Allsorts Goes International

May 15th, 2011 by

Allsorts Goes International!

Allsorts recently took part in Active Citizens, an intercultural training programme run by Novas Scarman in partnership with the British Council. The programme aims to develop and support a global network of individuals (Active Citizens) who are learners, actors and influencers in their communities. Allsorts Project Manager Marianne Lemond was one of twenty people selected in Brighton to take part in the programme. A range of community projects were represented on the programme including BME Young People’s Project, Free Brighton Community Radio Station, community allotment Plot 22 and Hungry Monkey children’s cookery project.


The programme involved making links with community groups in Pretoria, Freeberg and East London in South Africa in order to encourage long-term intercultural dialogue and shared learning. Marianne was one of ten Brighton Active Citizens lucky enough to get the opportunity to take part in an overseas exchange visit to East London, South Africa, in March this year. The exchange trip involved visiting local social action projects to see what kind of social issues people in East London were facing and how they were trying to address these issues. Projects visited included: a HIV/AIDS hospice, a couple of primary schools, a community library and an environmental organisation. The Brighton Active Citizens were very impressed by the work the East London Active Citizens were doing to address the huge challenges of poverty, HIV/AIDS and illiteracy. The trip culminated in a visit to Nelson Mandela’s Homestead and Museum in Qunu and Mthatha to learn more about the anti-apartheid struggle, an experience that all the Brighton Active Citizens found extremely moving and inspiring.


In May, ten Active Citizens from Pretoria, Freeberg and East London visited Brighton for a week. The Brighton Active Citizens put on a jam-packed programme for the visitors. Activities included: an alternative tour of Brighton; visits to local community groups particularly HIV/AIDS support services such as Sussex Beacon and Terrence Higgins Trust; and a trip to the Houses of Parliament where we watched some of the debates in the House of Commons and House of Lords and met representatives from the Parliamentary Group on HIV/AIDS. It was an intensive week but everyone had a great time. Feedback from the South African Active Citizens was extremely positive: “the programme was great, everyone was so friendly and we slept like kings, it was super. Thank you”; “the visit was wonderful. The people were so friendly, easy to socialise with and very helpful.”


Two of the South African Active Citizens, John and Stella, visited Allsorts and met with some of the Allsorts young people. John and Stella told the Allsorts young people about what it was like growing up as gay or bisexual in South Africa and the Allsorts young people shared their experiences of growing up as LGBT young people in the UK. There were a lot of similarities between their experiences particularly with regard to coming out and facing homophobic bullying or abuse at school. The Allsorts young people learnt how in many ways South Africa is ahead of UK in the fight for LGBT rights: for example, it was the first country in the world to constitutionally prohibit discrimination based on sexual orientation, and same-sex marriage (not just civil unions) was legalised in 2006. At the same time though, homophobic hate crime is very common. Particularly disturbing is the phenomenon of ‘corrective’ rape where lesbians have been raped and subjected to severe violence (and sometimes murdered) by men supposedly trying to ‘cure’ them of their sexual orientation. John relayed some horrific stories of homophobic abuse that he and his gay and lesbian friends have experienced. John also explained that there weren’t any LGBT support services like Allsorts in East London, his hometown in South Africa. Large cities like Cape Town and Johannesberg had plenty of LGBT bars, clubs and support services but there were no such services in East London. John said he wished that he had had an LGBT youth group like Allsorts when he was growing up.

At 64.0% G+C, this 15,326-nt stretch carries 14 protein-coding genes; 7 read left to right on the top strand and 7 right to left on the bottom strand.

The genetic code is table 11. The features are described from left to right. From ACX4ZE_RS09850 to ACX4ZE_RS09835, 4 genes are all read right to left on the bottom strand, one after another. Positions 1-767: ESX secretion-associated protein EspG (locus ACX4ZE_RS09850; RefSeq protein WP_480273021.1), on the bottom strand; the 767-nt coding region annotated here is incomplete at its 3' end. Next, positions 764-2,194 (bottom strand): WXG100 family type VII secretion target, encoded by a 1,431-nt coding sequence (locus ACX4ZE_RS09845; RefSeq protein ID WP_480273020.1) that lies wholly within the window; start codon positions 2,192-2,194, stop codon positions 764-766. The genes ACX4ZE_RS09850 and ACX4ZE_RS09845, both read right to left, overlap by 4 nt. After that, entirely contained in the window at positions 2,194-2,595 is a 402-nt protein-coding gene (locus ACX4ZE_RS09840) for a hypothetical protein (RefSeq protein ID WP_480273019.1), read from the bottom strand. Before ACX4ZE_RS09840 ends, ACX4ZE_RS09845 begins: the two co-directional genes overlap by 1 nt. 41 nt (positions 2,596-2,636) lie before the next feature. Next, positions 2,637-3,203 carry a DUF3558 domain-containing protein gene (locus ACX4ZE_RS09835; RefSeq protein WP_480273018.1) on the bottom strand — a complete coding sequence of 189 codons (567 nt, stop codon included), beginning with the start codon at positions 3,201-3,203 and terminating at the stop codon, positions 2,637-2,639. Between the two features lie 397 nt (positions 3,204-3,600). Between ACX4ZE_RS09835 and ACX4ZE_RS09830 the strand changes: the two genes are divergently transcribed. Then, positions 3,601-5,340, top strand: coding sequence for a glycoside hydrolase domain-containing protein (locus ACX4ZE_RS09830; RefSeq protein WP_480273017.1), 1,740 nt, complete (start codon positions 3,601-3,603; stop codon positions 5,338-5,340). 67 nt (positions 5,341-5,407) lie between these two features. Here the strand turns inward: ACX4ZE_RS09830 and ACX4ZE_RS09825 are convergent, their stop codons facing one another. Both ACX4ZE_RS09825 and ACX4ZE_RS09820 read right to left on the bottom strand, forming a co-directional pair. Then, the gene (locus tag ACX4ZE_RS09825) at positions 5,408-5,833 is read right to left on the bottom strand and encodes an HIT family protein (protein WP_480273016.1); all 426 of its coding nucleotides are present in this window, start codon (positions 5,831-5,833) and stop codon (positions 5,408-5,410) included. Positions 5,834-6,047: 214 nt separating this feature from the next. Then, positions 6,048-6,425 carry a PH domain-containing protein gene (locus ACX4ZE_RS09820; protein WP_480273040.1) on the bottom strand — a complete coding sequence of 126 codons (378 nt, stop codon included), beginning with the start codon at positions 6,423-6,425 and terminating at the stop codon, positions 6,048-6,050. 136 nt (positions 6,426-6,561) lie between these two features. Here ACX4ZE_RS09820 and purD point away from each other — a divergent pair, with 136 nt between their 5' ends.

The Allsorts young people found the meeting with the South African Active Citizens very educational. According to Dean and Louie, “it was a good experience because we got to learn how another community deals with LGBTU people. We were really shocked when we heard about some of the things that happened to John when he came out as gay. It gives us a wake-up call about how lucky we are in the UK generally with our living conditions but especially in relation to being LGBT. We are so lucky to have a space like Allsorts to come to.” Overall, the experience of being involved with the Active Citizens programme has been a hugely enlightening and inspiring experience. “It has been an incredible opportunity” said Marianne. “It’s been a privilege to see first-hand the excellent work that community groups in East London, South Africa, are doing to address the issues facing their communities. At Allsorts, we look forward to building on the links we’ve made in South Africa and getting more involved in international issues, particularly the fight for LGBT rights all round the world.”